Constance Wu remained silent on sexual harassment to protect Fresh Off the Boat’s reputation

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during one interview At the Atlantic Festival on Friday, September 23, actress Constance Wu shared her experience of being sexually harassed and intimidated by a senior production member while working on the show degrees off the boat. Wu was at the Washington DC festival to talk about her upcoming memoir. make a scenewhich will be released on October 4th. In the book, she speaks at length about her experiences with the person – whom she identifies only by the initial – during FOTBThe first two seasons.

“At some point I realized it was important to talk about it because I had a pretty traumatic experience for the first few years on the show and no one knew about it,” Wu said Atlantic Staff writer Shirley Li at the festival. She added that the decision to speak about her experience on the show was not an easy one for her and that she was “quite reluctant” to write about what happened, which is what the final essay of the book, You Do, what I say” goes.

And in a recent one interview With The New York TimesWu discussed this period of her life, all of which are described in more detail in the book. When the show first started, the producer controlled Wu in particular, demanding that he have a say in her business affairs as well as her choice of clothes. In 2015, at a sporting event, he allegedly put his hand on Wu’s thigh and brushed Wu’s crotch, an incident she dismissed at the time. Finally during FOTBIn the second season, Wu felt stronger about standing up to the producer and the two stopped talking after she refused to attend a film festival with him.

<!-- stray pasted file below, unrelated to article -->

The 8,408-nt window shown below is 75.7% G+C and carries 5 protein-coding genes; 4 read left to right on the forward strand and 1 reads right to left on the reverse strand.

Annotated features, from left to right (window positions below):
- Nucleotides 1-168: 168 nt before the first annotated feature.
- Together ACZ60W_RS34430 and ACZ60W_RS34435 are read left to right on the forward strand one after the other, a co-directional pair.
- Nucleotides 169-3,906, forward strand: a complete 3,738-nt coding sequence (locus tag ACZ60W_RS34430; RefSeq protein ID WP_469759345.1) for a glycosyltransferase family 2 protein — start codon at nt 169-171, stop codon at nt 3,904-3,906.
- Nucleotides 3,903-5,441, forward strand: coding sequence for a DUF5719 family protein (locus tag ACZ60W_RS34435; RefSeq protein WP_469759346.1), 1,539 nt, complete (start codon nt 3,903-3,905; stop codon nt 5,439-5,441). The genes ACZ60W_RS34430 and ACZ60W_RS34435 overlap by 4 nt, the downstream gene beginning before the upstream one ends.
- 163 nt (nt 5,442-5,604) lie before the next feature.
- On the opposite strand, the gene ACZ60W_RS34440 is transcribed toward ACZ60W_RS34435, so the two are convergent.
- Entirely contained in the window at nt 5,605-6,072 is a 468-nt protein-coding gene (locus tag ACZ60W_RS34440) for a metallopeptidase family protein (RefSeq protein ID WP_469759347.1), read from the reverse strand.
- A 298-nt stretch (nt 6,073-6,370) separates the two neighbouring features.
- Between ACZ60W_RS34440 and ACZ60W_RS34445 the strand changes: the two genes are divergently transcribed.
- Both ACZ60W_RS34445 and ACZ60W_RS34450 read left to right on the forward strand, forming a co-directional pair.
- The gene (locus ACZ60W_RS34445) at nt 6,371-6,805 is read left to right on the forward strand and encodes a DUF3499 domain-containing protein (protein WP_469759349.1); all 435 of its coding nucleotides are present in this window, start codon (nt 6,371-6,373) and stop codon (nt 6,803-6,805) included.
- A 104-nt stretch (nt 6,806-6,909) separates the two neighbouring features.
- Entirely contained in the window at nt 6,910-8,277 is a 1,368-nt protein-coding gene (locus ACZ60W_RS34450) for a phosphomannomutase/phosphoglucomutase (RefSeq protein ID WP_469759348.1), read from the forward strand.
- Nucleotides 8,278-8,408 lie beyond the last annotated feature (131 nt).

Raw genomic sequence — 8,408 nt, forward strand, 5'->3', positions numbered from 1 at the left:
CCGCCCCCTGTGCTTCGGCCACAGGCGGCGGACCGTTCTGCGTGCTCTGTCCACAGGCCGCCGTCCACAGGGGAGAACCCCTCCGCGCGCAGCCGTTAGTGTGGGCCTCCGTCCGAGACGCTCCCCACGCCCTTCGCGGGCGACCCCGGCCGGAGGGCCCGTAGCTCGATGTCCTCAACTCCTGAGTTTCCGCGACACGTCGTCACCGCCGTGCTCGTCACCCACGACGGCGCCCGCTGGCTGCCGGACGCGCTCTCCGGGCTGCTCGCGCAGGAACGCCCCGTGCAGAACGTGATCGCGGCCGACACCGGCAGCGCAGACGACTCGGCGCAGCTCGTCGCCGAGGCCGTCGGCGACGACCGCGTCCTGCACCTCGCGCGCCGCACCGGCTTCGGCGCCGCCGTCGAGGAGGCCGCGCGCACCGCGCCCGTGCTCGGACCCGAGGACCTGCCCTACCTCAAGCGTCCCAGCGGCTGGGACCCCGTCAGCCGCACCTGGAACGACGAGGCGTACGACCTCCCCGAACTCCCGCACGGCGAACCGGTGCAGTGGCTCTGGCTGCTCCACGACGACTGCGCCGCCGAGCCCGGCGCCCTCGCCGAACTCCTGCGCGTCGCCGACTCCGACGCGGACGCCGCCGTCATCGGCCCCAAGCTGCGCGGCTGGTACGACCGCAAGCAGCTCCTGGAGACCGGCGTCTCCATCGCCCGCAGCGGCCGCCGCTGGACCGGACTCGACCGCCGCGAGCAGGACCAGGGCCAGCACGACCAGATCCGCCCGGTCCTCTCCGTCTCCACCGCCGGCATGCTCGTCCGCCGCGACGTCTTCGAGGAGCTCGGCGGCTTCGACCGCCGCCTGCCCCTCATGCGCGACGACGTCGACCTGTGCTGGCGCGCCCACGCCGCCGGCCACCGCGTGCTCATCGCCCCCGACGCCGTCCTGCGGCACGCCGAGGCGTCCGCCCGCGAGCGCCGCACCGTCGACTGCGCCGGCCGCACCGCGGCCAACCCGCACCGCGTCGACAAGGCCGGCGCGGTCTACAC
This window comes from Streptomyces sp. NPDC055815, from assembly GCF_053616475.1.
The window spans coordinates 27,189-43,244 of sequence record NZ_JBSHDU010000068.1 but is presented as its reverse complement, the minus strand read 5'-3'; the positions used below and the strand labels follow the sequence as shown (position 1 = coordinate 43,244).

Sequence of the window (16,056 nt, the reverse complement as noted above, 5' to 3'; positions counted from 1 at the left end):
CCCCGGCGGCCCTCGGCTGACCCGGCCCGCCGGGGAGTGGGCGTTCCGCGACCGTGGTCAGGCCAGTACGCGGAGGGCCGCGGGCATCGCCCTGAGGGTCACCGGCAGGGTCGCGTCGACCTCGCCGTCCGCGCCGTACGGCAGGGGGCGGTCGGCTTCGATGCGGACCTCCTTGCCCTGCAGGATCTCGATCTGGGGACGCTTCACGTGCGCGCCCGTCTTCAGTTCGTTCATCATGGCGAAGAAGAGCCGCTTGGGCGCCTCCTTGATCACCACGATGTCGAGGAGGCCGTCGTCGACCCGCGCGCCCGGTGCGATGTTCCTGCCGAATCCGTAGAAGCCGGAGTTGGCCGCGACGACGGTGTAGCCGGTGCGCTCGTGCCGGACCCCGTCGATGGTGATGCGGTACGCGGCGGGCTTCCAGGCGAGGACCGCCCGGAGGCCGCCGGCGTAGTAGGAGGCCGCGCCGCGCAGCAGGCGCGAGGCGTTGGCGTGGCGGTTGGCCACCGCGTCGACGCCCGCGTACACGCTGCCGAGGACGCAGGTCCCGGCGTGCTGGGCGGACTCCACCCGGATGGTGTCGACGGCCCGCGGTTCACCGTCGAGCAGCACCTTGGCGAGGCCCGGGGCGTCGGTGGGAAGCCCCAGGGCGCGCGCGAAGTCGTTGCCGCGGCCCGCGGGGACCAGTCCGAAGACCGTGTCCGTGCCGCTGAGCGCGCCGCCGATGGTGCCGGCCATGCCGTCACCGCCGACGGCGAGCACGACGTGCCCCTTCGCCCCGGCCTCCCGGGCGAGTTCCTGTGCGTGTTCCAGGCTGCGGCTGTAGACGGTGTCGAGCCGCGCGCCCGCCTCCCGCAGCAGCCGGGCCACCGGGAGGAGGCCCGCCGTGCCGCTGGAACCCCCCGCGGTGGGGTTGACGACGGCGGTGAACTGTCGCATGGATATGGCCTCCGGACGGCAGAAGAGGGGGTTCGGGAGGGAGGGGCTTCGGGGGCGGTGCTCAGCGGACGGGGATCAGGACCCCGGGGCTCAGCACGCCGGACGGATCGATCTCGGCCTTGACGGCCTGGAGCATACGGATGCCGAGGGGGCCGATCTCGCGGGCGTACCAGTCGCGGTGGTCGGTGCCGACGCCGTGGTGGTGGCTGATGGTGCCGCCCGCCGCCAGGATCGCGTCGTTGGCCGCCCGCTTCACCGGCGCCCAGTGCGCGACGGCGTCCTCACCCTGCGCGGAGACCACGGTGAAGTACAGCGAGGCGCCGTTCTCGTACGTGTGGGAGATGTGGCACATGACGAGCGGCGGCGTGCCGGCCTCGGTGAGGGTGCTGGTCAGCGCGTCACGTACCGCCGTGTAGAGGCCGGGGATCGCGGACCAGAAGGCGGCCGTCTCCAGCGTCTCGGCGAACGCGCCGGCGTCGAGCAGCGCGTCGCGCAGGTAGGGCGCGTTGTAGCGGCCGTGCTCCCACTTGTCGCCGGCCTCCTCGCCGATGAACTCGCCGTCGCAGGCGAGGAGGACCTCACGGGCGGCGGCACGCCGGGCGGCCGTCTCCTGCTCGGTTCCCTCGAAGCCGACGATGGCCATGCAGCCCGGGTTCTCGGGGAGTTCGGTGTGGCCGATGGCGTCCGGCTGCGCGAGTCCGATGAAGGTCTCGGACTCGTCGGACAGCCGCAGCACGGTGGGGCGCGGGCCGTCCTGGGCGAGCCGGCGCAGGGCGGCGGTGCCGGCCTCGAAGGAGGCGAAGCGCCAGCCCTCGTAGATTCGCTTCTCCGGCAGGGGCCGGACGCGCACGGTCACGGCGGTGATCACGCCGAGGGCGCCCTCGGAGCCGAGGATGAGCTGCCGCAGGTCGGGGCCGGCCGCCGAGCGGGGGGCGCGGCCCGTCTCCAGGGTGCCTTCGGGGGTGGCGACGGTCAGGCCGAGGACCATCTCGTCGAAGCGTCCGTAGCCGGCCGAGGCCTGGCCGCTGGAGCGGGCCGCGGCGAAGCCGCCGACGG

Wu explained at the festival that after the show’s popularity eased her fears of losing her job, she believed she had successfully worked through the trauma of the producer’s actions, quietly and alone. “But the thing is, bad feelings don’t just go away because you want them to,” she said. “They will inevitably come out somewhere.”

The family sitcom, which aired on ABC in 2015 and lasted five seasons, launched Wu into stardom in the role of “tiger mom” Jessica Huang, with the show itself making waves for Asian-American representation. But it was fear of jeopardizing the series’ historic reputation that kept Wu from speaking out against the producer for so long. “It was the only show on network television to star Asian Americans in over 20 years, and I didn’t want to tarnish the reputation of the one show that represents us,” she told Li.

When the show was renewed for another season in 2019, a series of frustrated tweets from Wu sparked controversy and backlash. After the extension was announced, the actor took to Twitter to say that she was “so upset” and that she was “literally crying” at the news. Even after publicly apologizing, the online backlash blamed it Crazy rich Asians Actor, ungrateful, insensitive and being a diva, which led Wu to an unsuccessful suicide attempt. Though Wu’s disappointment was partly due to the other projects that would have forced her to postpone or cancel them FOTB‘s renewal, it now makes sense why Wu would also be wary of returning to an environment that was once unsafe for her.

With tears, she said to Li:

“I wanted a new slate that I didn’t have to start with Show with all these memories of abuse. ‘Cause every day […] a few people knew it was happening, and going to work every day and seeing these people who knew he was molesting me, being buddies with him, it felt like a betrayal every time.

Though deeply personal and shaped by the same concerns that many survivors of sexual assault and harassment grapple with, Wu’s experience speaks to the more insidious dangers of limited media representation for racial minorities. There would have been less pressure FOTB’s recognition that Wu described the NYT As “the great beacon of hope for Asian Americans on the television landscape,” she might have felt safer getting the truth out without feeling like she was jeopardizing the show’s reputation.

And it seems like coming forward has really healed Wu, letting her shed some of the fears that once held her back. “I’m relieved to get this book out,” she told the NYT. “I feel like it’s more representative of me than me being on a press tour for a film that breaks barriers to Asian representation.” Constance Wu remained silent on sexual harassment to protect Fresh Off the Boat’s reputation

Andrew Schnitker

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